Tim-Berners Lee has been quoted as saying, "I have a dream for the Web to become capable of analyzing all the data on the Web – the content, links, and transactions between people and computers. A ‘Semantic Web’, which should make this possible, has yet to emerge, but when it does, the day-to-day mechanisms of trade, bureaucracy and our daily lives will be handled by machines talking to machines. The ‘intelligent agents’ people have touted for ages will finally materialize."
But as a bottom up technological adoption approach, it has failed miserably, and outside some research labs none of its icon technologies (e.g. RDF/OWL) have gained much traction. In fact, the web has continued to evolve as a messy technological babel tower.
So Jon, the co-founder and CTO of Dapper had advocated a new, top-down approach that transforms the existing web into a semantic web, where every site becomes a semantically aware API, using a combination of structure analysis algorithms and user generated effort. In his talk at GIDS 2008, Jon showcased the creation of semantic APIs from any site and presented the promise such approach holds for the advancement of fields such as semantic search.
HTML 5 WebSockets and API-Mashups
Context based searching is just one side to the web 3.0 story. It is being prophesied that Web 3.0 will see an abuse (in a good sense of course) of the API-mashup concept. With HTML 5 waiting on the border for wide scale usage and the kind of support it offers for application embedding within the browser, you should be able to intertwine your trusted chat application with Google Maps showing you the location of where exactly the other person at the end of line is sitting.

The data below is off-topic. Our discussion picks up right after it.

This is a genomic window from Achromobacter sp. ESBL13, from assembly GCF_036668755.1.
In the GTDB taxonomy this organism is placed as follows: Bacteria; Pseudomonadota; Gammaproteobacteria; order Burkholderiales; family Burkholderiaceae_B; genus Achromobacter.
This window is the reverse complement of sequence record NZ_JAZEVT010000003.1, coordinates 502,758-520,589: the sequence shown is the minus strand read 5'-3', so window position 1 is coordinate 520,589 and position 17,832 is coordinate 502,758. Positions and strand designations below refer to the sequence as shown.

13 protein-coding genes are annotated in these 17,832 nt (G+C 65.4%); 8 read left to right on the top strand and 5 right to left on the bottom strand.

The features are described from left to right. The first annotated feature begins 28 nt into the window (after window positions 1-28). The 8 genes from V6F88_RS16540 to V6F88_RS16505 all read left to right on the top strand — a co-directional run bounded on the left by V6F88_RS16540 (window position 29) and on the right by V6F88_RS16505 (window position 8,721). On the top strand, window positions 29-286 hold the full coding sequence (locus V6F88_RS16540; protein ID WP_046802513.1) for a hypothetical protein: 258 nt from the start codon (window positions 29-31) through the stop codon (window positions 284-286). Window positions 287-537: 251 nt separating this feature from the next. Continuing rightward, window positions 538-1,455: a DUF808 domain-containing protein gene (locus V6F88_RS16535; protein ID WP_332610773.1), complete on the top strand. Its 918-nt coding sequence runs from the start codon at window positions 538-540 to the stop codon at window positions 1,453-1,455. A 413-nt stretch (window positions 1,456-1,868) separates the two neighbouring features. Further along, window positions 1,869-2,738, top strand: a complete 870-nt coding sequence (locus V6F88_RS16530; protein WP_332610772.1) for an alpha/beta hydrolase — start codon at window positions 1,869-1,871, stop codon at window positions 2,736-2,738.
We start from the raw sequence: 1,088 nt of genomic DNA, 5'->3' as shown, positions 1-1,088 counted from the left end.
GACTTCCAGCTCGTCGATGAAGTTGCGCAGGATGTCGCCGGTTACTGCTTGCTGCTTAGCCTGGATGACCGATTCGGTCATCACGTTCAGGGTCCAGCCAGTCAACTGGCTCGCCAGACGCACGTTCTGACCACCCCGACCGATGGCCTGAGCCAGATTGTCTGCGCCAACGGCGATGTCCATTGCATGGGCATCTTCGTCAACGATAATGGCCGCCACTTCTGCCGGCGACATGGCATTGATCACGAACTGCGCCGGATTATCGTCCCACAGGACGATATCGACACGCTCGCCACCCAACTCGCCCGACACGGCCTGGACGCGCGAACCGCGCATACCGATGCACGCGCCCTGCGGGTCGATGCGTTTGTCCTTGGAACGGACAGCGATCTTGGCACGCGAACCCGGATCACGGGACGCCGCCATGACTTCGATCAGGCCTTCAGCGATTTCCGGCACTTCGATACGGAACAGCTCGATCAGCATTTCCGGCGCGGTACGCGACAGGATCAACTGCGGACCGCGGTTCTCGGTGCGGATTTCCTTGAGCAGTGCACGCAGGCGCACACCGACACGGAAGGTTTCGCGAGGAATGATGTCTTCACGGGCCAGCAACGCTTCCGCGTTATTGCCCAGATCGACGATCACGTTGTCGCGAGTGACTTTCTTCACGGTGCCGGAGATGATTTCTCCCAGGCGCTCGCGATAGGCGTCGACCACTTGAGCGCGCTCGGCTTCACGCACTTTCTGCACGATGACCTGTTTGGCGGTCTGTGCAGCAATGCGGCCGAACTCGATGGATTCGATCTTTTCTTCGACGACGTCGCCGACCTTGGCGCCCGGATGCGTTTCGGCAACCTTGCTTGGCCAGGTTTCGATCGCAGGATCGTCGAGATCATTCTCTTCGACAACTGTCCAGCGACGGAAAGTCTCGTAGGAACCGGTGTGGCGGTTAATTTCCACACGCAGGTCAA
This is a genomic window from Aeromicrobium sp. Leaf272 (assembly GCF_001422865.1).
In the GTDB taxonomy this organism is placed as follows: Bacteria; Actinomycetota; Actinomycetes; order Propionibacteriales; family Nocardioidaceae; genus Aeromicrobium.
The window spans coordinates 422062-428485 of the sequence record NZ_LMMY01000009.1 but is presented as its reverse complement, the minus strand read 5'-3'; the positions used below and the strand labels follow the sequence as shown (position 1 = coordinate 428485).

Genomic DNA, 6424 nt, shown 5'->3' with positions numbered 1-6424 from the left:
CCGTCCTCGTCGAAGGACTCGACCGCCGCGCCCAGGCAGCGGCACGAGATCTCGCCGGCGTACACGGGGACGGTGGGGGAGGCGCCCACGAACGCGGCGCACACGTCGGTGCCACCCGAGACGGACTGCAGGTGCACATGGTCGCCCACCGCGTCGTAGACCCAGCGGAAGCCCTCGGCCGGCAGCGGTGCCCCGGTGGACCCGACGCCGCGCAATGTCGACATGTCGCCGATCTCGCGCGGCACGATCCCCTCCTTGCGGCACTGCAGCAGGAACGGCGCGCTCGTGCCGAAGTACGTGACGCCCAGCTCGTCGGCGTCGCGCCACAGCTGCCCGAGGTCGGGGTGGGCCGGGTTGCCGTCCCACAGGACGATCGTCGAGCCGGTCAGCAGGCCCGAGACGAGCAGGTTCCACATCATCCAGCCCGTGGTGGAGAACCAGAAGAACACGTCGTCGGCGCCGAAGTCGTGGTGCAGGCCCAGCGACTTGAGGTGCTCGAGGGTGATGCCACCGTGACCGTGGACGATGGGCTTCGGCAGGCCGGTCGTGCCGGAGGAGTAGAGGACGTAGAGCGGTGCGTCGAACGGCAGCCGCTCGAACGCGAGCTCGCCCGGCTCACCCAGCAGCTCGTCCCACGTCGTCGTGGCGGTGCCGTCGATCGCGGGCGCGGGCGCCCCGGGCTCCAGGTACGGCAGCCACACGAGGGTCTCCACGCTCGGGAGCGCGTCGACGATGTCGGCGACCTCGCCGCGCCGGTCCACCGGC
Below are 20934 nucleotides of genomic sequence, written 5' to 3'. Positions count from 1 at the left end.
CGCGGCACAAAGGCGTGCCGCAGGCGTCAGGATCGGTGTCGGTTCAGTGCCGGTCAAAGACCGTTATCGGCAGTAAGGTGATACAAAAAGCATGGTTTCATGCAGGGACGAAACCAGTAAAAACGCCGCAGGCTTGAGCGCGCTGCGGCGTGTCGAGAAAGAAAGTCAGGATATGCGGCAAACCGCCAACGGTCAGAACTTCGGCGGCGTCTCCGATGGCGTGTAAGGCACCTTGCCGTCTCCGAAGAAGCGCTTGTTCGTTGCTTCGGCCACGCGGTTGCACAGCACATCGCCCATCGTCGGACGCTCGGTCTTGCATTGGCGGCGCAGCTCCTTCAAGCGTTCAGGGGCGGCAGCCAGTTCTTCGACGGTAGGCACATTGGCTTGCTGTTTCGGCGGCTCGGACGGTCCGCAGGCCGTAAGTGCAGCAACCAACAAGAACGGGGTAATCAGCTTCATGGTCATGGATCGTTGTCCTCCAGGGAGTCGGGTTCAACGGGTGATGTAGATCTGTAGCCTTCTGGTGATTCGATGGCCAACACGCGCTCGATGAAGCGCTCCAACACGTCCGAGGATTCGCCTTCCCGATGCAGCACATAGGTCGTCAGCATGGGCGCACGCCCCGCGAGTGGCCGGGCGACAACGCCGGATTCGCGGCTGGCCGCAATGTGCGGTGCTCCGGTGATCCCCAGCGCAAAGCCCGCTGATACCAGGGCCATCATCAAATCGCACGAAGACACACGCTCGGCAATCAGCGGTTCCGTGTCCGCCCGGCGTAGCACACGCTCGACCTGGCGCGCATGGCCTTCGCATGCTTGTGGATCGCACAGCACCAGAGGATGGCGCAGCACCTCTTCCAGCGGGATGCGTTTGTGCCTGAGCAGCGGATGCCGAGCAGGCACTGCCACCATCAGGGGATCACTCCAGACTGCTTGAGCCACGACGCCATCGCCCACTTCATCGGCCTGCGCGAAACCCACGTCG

At the 2009 edition of Great Indian Developer Summit, the co-founder of Kaazing Corporation, Jonas Jacobi, spoke about how the HTML 5 specification is set to forever change the way in which we build applications for the Web. One innovation - WebSocket - in particular will enable full-duplex HTTP communication, and finally bring an end to the tired "click and wait" paradigm traditionally associated with the Web.
Prior to the introduction of WebSockets, bi-directional browser communication has been an elusive beast. Attempts to address this gap in the Internet architecture has circled around server-initiated message deliver or "push" techniques, commonly known as Comet or ReverseAjax, and typically achieved with an astonishing assortment of browser hacks. But, the emerging standards outlined in the HTML 5 specification, developers can now take advantage of a full-duplex communications channel that operates over a single socket. More specifically, WebSockets enable browsers to open a socket connection to any TCP-based back-end service (for example, JMS, JMX, IMAP, Jabber, and so on) allowing developers to easily create applications such as Web-based chat, and online trading, betting, and collaboration. Thus, with the help of WebSockets the browser now enjoys the first citizenry of network communications that has long been enjoyed by desktop applications.
As we get closer to such a system, questions on the morality of the Web will begin to rise.  If your web profile -- your avatar -- is stored on a server somewhere in a remote location, will it be accessible to others? Can somebody search for you? While speculators can answer these questions, we welcome you to the World Wide Database!

For complete information on Great Indian Developer Summit please visit http://www.developersummit.com